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Tomb of Barbe Maria Theresa Sangiorgi, Brompton Cemetery, Kensington and Chelsea

Description: Tomb of Barbe Maria Theresa Sangiorgi, Brompton Cemetery

Grade: II
Date Listed: 21 December 2011
English Heritage Building ID: 1403335

OS Grid Reference: TQ2567077859
OS Grid Coordinates: 525670, 177859
Latitude/Longitude: 51.4857, -0.1915

Location: 120 Ifield Road, London SW10 9AF SW10 9AE

Locality: Kensington and Chelsea
County: Greater London
Country: England
Postcode: SW10 9AE

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Listing Text


Chest tomb for Barbe Maria Theresa Sangiorgi, c.1893

Reason for Listing

* Sculptural interest: a marble tomb featuring a sculpture of a youth strewing flowers on the grave, finely sculpted in a dramatic and emotive fin-de-siècle style rarely seen in English cemeteries
* Historic interest: the portrait medallion and the wording of the dedication, as well as the style of the monument itself, express the Italian identity of those commemorated and reflect the cosmopolitan character of late-C19 London
* Intactness: the tomb retains its metal boundary chain and posts
* Group value: with other listed tombs nearby, in the Grade I-registered Brompton Cemetery.


Theresa Sangiorgi died at Keffners Hotel, Church Street, Soho aged 60 years in September 1893. After her death a flat stone was installed on this plot, and at some later point the present monument was erected. The plot was owned by 'Giovanni Sangiorgi of S.P. Hotel Keeper', her husband. After his death on 10 May 1909, a relative, Giacomina Sangiorgi, added Giovanni's details to the monument. By this time Giovanni's body had been returned to the Continent, and he was buried at Lugano. A note of probate dated 11 August 1909 records the grant of the plot as passing to Giacomina, and on 15 October the grant of the adjacent plot to the north of the Sangiorgi tomb passed to an Eugène Rouard; this suggests that the Sangiorgis originally intended to have a larger plot but used only half of it.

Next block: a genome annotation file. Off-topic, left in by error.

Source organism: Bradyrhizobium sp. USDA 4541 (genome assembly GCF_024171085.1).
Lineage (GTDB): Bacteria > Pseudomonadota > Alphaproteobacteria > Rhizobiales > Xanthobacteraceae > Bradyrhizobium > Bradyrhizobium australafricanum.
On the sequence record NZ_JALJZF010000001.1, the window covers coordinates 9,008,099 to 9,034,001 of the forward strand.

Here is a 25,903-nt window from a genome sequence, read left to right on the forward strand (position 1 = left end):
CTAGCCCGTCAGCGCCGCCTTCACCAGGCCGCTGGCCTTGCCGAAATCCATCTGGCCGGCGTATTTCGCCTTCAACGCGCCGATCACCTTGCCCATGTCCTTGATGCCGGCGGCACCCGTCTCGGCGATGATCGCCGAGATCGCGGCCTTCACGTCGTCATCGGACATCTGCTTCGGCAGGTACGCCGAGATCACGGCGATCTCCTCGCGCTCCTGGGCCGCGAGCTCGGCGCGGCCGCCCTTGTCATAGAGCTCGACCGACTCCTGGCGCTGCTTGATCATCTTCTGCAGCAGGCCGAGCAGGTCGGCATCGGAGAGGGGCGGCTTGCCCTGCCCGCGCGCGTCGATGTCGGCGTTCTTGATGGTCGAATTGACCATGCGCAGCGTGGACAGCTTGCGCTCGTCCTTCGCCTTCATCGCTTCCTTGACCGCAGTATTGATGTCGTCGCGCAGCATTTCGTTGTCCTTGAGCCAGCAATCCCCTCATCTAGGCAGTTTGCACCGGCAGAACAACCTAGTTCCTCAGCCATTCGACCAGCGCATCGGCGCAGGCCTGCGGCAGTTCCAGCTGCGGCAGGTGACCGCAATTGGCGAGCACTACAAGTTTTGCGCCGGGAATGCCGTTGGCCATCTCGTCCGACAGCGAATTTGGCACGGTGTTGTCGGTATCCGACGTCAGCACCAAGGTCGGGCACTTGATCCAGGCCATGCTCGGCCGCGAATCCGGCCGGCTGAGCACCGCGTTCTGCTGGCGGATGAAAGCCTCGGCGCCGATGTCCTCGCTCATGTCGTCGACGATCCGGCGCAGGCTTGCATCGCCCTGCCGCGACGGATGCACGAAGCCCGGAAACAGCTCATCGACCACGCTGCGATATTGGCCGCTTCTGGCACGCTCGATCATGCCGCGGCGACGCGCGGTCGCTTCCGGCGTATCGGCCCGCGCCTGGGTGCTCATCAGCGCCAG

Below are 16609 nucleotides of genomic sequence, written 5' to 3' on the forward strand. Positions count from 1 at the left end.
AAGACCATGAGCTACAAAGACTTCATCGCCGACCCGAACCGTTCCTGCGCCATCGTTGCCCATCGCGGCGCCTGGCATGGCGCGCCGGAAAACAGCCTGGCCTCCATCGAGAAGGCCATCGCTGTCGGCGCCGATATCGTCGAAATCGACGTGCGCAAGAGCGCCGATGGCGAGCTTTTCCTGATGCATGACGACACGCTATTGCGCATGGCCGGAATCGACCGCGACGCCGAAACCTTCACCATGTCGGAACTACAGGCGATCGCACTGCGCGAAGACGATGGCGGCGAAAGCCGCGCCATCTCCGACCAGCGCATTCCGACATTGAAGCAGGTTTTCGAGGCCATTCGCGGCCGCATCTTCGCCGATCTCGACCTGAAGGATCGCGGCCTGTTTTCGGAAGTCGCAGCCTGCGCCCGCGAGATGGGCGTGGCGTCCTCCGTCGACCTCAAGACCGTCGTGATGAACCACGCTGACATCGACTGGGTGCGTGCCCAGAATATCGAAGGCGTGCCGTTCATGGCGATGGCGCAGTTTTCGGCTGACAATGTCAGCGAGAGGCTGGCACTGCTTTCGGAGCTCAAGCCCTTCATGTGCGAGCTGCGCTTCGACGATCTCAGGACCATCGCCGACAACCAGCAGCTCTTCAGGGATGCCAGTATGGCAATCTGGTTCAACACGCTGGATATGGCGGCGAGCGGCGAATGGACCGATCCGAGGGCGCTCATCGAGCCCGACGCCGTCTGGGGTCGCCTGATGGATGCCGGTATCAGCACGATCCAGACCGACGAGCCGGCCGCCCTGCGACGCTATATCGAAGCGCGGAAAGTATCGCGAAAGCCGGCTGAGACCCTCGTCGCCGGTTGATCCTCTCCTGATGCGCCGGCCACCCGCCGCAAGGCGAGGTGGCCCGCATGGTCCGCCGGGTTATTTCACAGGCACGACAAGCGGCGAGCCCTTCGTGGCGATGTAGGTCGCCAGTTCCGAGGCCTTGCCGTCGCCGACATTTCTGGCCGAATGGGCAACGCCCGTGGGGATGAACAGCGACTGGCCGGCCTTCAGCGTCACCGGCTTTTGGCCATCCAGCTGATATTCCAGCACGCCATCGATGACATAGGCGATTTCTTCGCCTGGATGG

The Sangiorgis' Italian origins are demonstrated not only in the language used on their tomb, but also in its dramatic and highly emotive sculptural style. The monument would not look out of place in the famous Cimitero Monumentale Di Staglieno in Genoa, but it is highly unusual in an English context.

Brompton Cemetery was one of the 'magnificent seven' privately-run burial grounds established in the 1830s and 1840s to relieve pressure on London's overcrowded churchyards. It was laid out in 1839-1844 to designs by the architect Benjamin B Baud, who devised a classical landscape of axial drives and vistas with rond-points at the intersections marked by mausolea or ornamental planting, the latter devised by Isaac Finnemore with advice from J C Loudon. The main Ceremonial Way culminates in a dramatic architectural ensemble recalling Bernini's piazza in front of St Peter's in Rome, with flanking colonnades curving outwards to form a Great Circle, closed at its southern end in a domed Anglican chapel (the planned Catholic and Nonconformist chapels were omitted for financial reasons). The cemetery, never a commercial success, was compulsorily purchased by the General Board of Health in the early 1850s, and has remained in state ownership ever since.



The monument takes the form of a sarcophagus on a plinth, surrounded by six square tapered metal posts linked with heavy chains. The sarcophagus lid has two carved palm fronds and a scrolled pillow upon which rests a relief portrait of Theresa Sangiorgi. Towards the back of the lid is a pedestal which supports a statue of a young man who strews flowers on the grave. Next to him is a an open book with a leaded inscription in Italian, giving the name and dates of Theresa Sangiorgi (1834-1893) and her husband Giovanni (1848-1909). It is recorded of Giovanni that he was born in Imola (a town near Bologna in Italy), died in London, and was buried at Lugano in Swiss-speaking Italy. Both dedications conclude 'Pace alla sua bell' anima' ('Peace be with his/her spirit'). In lead lettering on the chamfered lower edge of the lid are the words 'Morte li divide, ma non l'oblio' ('In death divided, but not forgotten'), presumably referring to the different locations in which husband and wife were interred.

Source: English Heritage

Listed building text is © Crown Copyright. Reproduced under licence.